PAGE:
Buoyed by petrodollars, the Nigerian economy grew at an average of six per cent for over a decade up to the first quarter of 2015. The foreign reserves, as of 2008 stood at $60bn whilst the Excess Crude Account had $20bn. The naira was stable compared to other foreign currencies and exchanged at N150 to the United States dollar. However, the current statistics indicate that our foreign currency reserve has just climbed to $30billion and the naira exchanges for about N400 to $1. Headline inflation has breached the single digit rule to about 18 per cent; real Gross Domestic Product growth has slowed as we have yet to get out of the recession.
The period of growth witnessed increased inequality, exclusion and poverty reduction was not commensurate with economic growth. It was a jobless growth from enclave transactions in the oil and gas sector. The National Bureau of Statistics reports that throughout the growth period, high unemployed and under-employed for all segments especially for women and youths were the norm. This in effect means that opportunities for access to income generating and livelihood support activities were and are still fewer for women and youths. The decade of growth did not lead to improved education outcomes as Nigeria still retained 10.5 million children out of school; maternal and child health stagnated and the housing deficit increased to about 20 million units. Female enrolment in schools and educational accomplishment did not reflect the improved economic growth. It is bound to further decline with reduced public spending in education.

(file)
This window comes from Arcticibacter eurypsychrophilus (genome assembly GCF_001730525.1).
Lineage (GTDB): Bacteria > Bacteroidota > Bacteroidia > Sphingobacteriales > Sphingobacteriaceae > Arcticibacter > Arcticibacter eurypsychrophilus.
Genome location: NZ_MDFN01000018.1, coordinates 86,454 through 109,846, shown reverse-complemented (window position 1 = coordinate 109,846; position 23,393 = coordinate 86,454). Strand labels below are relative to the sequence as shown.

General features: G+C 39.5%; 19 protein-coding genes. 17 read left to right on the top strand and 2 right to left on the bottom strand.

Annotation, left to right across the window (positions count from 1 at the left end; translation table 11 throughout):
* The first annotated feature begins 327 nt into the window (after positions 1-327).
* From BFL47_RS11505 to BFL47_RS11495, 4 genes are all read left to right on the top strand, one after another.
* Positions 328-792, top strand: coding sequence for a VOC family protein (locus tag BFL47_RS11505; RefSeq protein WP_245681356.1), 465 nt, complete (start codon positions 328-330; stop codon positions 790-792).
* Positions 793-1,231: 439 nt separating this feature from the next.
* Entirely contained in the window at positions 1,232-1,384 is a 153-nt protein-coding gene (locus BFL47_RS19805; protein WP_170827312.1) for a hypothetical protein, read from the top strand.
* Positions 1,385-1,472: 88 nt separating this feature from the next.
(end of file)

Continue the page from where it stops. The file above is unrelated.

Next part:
Opportunities for mainstreaming the voice and participation of marginalised groups like women and the youths were muscled out by the mainstream and exclusionary narrative of male-dominated society. Even the little progress made in women’s participation in governance (appointed and elective positions at the federal level) between 2011 and early 2015 have been rolled back after the 2015 elections. On the part of the youths, they have been mere spectators in the governance process.
The time has therefore arrived for a new thought process and framework for action that galvanises the energy of all towards baking the national cake whilst also providing opportunities for everyone to participate in the cake sharing. Using a fewer number of cylinders when more is available is not the fast route to economic growth and prosperity.